Lets have a look at Roe Deer.

One of the things that I look forward to most during the winter is a good old tracking session through the woods in the hope of getting a glance of my favourite UK mammal, deer (in the family- Cervidae). As the autumn leaves have fallen

and we head into winter there is nothing more exhilarating in my view than going for a gentle stroll through the woods. You can see your breath, and your nose is cold… Your senses heighten as sounds become clearer in the clean winter air. The woodland floor is dead and dying and there’s the rustle of leaves, the snap of a twig, and you glance up to see a deer face staring back at you. There are two white dots just under the nose, it has a black moustache, a white chin, and a beautiful long slender neck.. instantly because of this you know it’s a Roe.

Roe Deer in our woodlands in Oxfordshire

I’d like to focus a little on the Roe Deer (Capreolus capreolus) in particular for this blog however lets look at the whole family of deer living in the wild in the UK just briefly… I’ll share a few facts that you may not know but hopefully will help you when tracking this winter.

There are 6 species of deer living wild in the UK, only 2 of which are Native. The Red and the Roe.

The others are Sika, Fallow, Muntjac and Chinese Water Deer. This later deer, usually shortened to CWD, are unique in our family as they are the only deer with no antlers. There has also been substantial hybridization between Sika and Red.

When you are tracking deer it is well worth remembering a few facts.

Helpful Deer Facts

Deer have an incredible sense of smell. For example a mature Red deer in the appropriate weather conditions can scent a human 1 mile away. If you imagine my little pooch Quercus, well she has around 200 scent detectors in her nose, Red Deer have a sense of smell 5 times more powerful than this, so over 1000 smell detectors. This means that getting downwind of your sighting is vital to make sure that they do not smell you, the easiest way to feel this is to make sure that when you are looking at the deer, the wind is in YOUR face and not behind or to the side of you. If they do scent you and bolt, here’s my hint- go uphill. Unless there is an obvious danger or barrier then deer will generally bolt into the wind so that they can continue to scent danger, and if the opportunity is there they will head up hill to gain a vantage point.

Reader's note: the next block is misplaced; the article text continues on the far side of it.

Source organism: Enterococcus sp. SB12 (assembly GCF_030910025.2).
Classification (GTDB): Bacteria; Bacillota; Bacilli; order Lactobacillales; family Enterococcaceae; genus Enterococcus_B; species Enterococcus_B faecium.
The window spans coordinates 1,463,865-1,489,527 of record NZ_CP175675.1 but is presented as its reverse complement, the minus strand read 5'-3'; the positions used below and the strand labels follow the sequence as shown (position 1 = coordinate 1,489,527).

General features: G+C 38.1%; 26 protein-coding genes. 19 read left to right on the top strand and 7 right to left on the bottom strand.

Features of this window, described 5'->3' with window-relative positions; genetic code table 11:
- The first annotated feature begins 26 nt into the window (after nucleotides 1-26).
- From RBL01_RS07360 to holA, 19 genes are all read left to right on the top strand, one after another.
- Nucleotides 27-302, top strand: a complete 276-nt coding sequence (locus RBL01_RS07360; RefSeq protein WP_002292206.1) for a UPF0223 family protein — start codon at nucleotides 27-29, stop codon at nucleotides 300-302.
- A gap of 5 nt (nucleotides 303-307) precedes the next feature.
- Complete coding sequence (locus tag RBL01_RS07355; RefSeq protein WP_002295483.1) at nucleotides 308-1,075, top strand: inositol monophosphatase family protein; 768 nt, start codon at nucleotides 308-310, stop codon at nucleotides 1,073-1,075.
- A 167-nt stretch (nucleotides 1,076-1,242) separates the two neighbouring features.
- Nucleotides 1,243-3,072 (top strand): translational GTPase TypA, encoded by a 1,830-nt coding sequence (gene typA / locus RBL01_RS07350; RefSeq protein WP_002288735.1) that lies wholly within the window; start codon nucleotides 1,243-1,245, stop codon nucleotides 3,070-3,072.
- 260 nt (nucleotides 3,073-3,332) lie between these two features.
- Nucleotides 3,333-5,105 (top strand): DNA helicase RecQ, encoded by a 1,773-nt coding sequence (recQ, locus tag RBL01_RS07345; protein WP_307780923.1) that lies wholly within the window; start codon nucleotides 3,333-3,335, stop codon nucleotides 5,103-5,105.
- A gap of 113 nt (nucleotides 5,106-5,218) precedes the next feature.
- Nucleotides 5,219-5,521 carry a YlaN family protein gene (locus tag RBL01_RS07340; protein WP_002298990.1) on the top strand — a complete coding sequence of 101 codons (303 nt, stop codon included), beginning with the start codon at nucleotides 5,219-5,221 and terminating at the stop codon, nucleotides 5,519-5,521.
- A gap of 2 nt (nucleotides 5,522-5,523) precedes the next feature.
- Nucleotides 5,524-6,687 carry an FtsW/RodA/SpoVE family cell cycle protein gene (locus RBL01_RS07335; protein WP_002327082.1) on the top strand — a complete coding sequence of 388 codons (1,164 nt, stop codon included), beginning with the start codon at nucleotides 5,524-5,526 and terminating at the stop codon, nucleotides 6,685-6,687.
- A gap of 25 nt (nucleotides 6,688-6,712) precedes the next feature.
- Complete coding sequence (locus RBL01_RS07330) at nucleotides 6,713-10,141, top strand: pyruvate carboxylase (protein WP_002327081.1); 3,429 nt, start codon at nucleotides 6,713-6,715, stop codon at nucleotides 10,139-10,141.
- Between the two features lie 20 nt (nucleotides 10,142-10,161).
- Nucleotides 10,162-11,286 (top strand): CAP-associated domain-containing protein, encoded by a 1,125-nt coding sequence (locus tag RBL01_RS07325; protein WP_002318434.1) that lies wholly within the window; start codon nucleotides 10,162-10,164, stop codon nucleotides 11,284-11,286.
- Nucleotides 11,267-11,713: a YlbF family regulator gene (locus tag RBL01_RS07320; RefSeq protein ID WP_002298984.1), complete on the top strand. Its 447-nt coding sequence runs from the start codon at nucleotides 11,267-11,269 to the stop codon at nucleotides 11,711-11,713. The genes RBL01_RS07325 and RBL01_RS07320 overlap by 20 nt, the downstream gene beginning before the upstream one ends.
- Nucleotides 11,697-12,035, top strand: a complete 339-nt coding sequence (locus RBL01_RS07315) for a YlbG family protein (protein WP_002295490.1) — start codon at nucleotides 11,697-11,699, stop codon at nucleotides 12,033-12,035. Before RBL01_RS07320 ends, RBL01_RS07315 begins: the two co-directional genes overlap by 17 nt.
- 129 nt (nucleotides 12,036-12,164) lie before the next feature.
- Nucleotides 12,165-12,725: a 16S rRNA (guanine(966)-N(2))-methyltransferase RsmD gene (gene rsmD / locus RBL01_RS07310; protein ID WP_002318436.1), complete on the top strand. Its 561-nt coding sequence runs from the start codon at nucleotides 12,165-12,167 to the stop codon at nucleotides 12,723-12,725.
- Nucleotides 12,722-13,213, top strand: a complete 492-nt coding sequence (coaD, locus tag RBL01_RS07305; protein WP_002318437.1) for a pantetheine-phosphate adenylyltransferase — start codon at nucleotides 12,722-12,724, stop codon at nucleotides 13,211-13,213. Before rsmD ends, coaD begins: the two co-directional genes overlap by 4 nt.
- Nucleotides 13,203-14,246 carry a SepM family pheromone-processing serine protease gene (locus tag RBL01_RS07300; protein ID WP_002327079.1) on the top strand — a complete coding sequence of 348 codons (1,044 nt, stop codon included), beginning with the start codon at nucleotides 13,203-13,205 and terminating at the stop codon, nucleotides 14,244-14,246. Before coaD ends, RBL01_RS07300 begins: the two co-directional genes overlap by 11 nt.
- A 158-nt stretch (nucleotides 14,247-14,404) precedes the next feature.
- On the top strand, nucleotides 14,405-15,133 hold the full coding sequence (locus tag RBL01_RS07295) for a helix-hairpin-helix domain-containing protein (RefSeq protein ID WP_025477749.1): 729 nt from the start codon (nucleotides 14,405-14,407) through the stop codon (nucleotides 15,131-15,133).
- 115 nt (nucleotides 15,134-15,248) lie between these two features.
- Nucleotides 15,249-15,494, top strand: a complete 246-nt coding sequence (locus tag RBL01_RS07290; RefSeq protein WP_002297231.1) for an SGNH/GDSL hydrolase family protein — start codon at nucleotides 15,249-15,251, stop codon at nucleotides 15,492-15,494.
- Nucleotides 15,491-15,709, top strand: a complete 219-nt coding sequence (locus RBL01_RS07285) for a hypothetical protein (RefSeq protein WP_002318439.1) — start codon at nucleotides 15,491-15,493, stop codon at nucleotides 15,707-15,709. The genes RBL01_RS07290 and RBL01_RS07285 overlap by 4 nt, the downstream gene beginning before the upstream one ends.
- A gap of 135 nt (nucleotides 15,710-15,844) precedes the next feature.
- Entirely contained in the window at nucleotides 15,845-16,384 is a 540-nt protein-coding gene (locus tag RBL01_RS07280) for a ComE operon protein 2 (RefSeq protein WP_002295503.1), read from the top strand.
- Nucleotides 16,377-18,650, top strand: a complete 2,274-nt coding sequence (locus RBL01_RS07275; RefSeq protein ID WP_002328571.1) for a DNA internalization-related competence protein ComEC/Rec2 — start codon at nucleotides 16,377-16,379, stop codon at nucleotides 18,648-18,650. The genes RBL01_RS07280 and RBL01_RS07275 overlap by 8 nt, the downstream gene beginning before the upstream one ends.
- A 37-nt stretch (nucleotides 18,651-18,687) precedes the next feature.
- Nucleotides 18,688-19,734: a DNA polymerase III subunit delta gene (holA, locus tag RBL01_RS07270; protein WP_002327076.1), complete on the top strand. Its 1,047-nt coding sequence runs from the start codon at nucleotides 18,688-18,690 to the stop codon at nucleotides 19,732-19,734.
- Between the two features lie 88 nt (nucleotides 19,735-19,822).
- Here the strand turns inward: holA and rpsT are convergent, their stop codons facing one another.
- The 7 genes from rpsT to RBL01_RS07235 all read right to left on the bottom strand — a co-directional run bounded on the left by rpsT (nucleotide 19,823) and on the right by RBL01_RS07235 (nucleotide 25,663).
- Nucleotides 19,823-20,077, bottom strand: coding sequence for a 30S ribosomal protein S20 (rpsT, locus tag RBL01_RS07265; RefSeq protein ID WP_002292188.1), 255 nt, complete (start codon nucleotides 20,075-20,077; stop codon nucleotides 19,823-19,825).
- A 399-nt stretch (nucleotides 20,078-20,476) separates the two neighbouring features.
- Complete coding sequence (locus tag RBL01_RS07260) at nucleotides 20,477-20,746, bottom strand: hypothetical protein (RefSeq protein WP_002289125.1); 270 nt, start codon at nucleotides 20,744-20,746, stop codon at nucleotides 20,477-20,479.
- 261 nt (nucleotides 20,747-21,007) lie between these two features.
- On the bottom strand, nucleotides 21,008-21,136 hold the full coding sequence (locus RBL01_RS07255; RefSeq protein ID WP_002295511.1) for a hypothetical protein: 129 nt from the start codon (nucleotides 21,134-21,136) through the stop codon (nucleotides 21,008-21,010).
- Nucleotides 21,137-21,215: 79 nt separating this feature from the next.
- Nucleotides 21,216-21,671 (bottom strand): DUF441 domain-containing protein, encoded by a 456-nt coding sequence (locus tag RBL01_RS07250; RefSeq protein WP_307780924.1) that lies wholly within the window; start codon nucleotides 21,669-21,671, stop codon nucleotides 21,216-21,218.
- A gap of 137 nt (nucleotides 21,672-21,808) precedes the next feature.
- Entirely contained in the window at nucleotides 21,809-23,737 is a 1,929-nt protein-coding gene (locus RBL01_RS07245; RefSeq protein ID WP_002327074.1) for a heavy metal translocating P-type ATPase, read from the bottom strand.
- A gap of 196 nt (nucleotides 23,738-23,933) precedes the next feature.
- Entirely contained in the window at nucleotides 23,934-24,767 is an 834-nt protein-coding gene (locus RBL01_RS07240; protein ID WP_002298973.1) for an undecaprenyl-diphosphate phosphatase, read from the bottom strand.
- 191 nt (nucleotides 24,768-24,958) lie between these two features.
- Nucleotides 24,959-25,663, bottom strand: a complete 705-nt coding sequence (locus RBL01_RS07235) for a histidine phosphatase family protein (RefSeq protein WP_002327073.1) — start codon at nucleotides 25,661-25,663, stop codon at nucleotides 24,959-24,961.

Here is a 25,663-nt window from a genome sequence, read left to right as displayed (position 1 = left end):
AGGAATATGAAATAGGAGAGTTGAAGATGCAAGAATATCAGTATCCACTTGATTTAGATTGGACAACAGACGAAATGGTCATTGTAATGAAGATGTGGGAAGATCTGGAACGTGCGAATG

They will feel very vulnerable when feeding. This is because their primary sense, smell, is deadened by the action of feeding from the ground. I would suggest this may be the reason they have evolved to store their food and then re-gurgitate it later when resting. This would be a good defence mechanism against predators…. Here’s another fact for you, they will always digest, or “chew the cud” whilst laying down.

Although the sense of smell is their primary sense, it is a common misconception that deer have poor eyesight. They do not, they have a poor range to pick up colour, however they have excellent vision for movement… so if you see them, freeze. I’ve literally been motionless 10 foot away at dusk standing next to a tree and not been spotted. However, check out the Roe and her behaviour, she has a wonderful tendency to drop her head to pretend she’s feeding, wait a second, and then look straight back up to check for movement, I have seen this too many times for it to be a coincidence.

If you’re in a spot where there is deer activity but you haven’t seen anything yet, follow my hints here. If its after dawn and before dusk then check out areas that are on the lee side of a rise to the wind… you’ll increase your chances as they tend to rest in these area’s to give them a good chance of smelling danger from one side and seeing it from another. On our tracking course each morning I take the group out to the East facing side of our woodland which is always a good trick. Deer want to warm up much the same as we do and so heading over to the area facing where the sun rises is going to be the warmest spot. However they will pick up on patterns so if you have a game keeper that arrives at the wood every morning at 08:00, the deer will know and they’ll head away from that spot during this time. You can also use this to your advantage when selecting a Sit Spot.